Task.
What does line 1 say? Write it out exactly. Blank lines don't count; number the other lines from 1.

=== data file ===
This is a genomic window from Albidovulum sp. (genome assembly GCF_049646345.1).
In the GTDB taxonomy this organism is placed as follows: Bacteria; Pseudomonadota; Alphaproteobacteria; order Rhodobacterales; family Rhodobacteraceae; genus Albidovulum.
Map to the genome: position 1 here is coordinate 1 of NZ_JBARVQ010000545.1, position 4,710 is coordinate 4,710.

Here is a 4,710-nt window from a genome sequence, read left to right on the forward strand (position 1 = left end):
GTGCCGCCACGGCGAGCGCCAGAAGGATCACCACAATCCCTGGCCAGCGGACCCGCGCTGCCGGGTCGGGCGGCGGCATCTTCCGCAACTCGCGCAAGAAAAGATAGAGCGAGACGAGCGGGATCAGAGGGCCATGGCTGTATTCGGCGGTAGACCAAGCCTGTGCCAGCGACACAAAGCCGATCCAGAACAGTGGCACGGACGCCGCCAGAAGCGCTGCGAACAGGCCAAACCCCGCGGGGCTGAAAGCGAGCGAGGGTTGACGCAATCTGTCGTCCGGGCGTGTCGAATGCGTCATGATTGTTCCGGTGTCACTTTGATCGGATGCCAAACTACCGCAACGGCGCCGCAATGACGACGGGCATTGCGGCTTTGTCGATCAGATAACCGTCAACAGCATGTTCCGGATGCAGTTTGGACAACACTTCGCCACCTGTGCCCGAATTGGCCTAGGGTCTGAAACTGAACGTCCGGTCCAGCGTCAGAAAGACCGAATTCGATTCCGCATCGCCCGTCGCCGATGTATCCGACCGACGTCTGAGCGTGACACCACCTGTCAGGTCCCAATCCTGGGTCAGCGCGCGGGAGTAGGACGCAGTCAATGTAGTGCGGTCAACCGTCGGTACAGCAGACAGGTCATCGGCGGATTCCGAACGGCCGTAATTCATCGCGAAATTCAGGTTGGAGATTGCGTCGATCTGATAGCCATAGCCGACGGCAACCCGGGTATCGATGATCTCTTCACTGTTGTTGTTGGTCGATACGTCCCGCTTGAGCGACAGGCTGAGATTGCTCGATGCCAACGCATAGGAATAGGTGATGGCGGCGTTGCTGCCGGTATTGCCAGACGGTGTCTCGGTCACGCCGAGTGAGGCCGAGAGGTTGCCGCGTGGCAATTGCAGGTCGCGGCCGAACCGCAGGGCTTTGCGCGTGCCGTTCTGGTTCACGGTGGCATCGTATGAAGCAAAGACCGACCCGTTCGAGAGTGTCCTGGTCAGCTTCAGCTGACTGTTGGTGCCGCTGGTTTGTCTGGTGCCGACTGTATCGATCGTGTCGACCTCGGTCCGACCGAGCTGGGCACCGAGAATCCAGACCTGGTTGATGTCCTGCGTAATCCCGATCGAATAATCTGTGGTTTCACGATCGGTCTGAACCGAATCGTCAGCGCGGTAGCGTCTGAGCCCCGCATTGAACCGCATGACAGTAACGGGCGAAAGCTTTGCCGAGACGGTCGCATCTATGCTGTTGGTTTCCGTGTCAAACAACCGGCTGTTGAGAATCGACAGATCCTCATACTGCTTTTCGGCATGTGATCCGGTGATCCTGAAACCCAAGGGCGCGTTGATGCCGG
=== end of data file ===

This is a genomic window from Albidovulum sp. (genome assembly GCF_049646345.1).